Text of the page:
Stellar N-body Dynamics
LOCATION: Sport & Kurhotel at Bad Moos - Via Val Fiscalina 27, 39030, Sexten
Dense, self-gravitating stellar systems such as young star clusters and globular clusters are natural laboratories for studying stellar dynamics in extreme environments, with a rich interplay of diverse physical processes that occur on a range of timescales: Stars of different masses evolve towards a remnant state on an evolutionary timescale; stars exchange energy through direct gravitational interaction on a relaxation timescale (shorter than the Hubble time for most of the galactic globulars); binaries may form, be disrupted, or exchange energy in interactions with individual stars; stars may undergo direct physical collisions and merge. All of this happens while the gravitational tidal field from the parent galaxy (Milky Way) changes as the clusters move along their orbits. The rich dynamics can lead to the formation of unusual objects, such as blue stragglers, cataclysmic variables, or intermediate-mass black holes.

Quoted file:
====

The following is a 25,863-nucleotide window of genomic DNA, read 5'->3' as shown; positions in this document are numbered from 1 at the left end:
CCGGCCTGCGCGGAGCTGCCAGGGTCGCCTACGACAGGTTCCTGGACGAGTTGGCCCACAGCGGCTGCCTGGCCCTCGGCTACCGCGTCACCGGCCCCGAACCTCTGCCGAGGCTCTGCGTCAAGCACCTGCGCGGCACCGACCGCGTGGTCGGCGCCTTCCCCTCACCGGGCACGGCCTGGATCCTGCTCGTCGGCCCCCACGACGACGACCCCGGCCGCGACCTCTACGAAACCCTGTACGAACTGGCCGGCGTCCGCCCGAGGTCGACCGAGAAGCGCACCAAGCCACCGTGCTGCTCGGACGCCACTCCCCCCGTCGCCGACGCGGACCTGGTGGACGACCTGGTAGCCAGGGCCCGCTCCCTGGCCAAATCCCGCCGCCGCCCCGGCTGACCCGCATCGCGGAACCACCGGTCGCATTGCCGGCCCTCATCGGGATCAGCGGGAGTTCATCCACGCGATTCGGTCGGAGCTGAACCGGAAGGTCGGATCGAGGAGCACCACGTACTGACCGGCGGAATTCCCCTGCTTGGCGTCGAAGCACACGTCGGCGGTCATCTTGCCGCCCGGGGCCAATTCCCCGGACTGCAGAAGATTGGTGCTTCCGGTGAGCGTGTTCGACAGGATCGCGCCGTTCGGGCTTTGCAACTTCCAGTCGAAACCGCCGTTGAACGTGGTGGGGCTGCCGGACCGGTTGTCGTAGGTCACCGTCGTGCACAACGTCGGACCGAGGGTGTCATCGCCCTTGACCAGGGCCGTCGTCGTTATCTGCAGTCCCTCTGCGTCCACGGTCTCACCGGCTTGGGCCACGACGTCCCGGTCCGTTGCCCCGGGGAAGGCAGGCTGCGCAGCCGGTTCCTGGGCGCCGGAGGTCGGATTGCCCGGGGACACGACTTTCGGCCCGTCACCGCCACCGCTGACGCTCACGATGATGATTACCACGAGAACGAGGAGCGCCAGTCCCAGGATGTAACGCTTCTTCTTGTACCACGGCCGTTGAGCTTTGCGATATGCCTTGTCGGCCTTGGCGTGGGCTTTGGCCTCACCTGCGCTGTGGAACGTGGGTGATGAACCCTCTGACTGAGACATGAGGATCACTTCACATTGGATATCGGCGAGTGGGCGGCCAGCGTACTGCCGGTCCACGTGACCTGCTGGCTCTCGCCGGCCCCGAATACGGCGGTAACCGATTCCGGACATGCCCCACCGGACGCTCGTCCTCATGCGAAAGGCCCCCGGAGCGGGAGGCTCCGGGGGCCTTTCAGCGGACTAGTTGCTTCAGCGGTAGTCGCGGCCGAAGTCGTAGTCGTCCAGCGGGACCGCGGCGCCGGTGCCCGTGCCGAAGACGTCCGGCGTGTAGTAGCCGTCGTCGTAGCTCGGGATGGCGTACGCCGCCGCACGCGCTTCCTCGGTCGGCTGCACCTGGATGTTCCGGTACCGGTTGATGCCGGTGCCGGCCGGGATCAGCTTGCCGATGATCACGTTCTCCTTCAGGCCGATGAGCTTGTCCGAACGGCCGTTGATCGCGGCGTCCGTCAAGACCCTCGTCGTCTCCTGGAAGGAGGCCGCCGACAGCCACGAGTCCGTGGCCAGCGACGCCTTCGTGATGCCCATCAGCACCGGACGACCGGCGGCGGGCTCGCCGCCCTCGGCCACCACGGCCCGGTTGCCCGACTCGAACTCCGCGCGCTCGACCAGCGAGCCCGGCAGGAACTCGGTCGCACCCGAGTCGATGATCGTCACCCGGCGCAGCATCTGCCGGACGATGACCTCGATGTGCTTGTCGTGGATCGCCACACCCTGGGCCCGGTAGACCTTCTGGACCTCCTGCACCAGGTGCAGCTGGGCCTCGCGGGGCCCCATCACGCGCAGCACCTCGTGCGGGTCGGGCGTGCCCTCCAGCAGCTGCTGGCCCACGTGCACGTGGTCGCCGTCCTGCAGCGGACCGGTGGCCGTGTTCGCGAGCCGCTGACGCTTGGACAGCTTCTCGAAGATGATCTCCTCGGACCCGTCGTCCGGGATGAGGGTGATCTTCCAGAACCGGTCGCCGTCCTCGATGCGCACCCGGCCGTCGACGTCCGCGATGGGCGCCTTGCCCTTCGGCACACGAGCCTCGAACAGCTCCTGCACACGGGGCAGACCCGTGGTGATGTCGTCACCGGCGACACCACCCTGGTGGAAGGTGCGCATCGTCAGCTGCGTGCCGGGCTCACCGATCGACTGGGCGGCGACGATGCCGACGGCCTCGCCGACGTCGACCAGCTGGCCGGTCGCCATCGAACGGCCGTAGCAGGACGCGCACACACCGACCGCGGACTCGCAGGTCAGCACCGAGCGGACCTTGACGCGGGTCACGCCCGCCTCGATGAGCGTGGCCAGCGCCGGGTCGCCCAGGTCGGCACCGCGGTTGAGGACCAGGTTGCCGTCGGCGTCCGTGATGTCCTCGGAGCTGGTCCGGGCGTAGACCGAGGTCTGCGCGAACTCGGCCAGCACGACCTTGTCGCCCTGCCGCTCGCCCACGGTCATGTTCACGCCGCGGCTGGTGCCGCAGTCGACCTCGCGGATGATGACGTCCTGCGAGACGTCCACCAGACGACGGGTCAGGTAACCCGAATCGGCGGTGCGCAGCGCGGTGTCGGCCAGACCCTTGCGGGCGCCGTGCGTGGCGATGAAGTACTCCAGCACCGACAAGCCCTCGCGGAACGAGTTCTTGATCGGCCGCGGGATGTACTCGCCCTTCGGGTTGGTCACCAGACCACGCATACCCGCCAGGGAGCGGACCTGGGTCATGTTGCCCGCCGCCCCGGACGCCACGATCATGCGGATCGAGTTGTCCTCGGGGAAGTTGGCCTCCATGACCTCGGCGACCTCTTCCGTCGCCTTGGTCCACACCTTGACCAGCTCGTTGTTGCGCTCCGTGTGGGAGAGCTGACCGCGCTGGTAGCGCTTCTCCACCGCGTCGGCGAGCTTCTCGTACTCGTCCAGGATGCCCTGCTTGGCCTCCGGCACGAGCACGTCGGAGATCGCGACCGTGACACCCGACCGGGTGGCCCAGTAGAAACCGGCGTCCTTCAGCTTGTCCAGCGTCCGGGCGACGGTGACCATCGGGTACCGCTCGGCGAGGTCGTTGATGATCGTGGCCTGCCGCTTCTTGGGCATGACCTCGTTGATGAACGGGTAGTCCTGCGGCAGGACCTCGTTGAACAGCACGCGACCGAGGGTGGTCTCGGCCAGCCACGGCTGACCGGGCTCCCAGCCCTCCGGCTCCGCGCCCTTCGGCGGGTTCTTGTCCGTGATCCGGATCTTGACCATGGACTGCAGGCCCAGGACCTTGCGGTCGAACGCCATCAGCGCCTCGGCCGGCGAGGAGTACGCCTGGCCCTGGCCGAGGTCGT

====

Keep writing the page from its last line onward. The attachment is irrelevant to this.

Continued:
Despite the classical nature of research into dense stellar systems, the topic continues to be at the forefront of astronomy. Recent progress has been active on the front of both observations, in particular thanks to the Hubble Space Telescope which is capable of resolving stars in the crowded inner cores of these systems, and of numerical modeling, with an active community working on increasingly realistic simulations.
This conference will bring together experts in computational N-body dynamics and in observations of dense stellar systems.
The goal will be the discussion of recent advancements, prospects for the next leap forward thanks to the future generations of codes and supercomputer, and comparison with the growing datasets on young star clusters and globular clusters observed by Hubble.
A special guest of the conference in occasion of his 80th birthday will be Dr. Sverre Aarseth.
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Scientific Organizing Committee:
Dr. Michele Trenti (University of Cambridge, UK; Chair)
Dr. Christopher Tout (University of Cambridge, UK; Co-Chair)
Prof. Douglas Lin (University of California, Santa Cruz, USA)
Prof. Mark Gieles (University of Surrey, UK)
Prof. Douglas Heggie (University of Edinburgh, UK)
Prof. Jarrod Hurley (Swinburne University, Australia)
Prof. Steven McMillan (Drexel University, USA)
Prof. Simon Portegies Zwart (Leiden University, Netherlands)
Institute of Astronomy
University of Cambridge
Cambridge CB3 0HA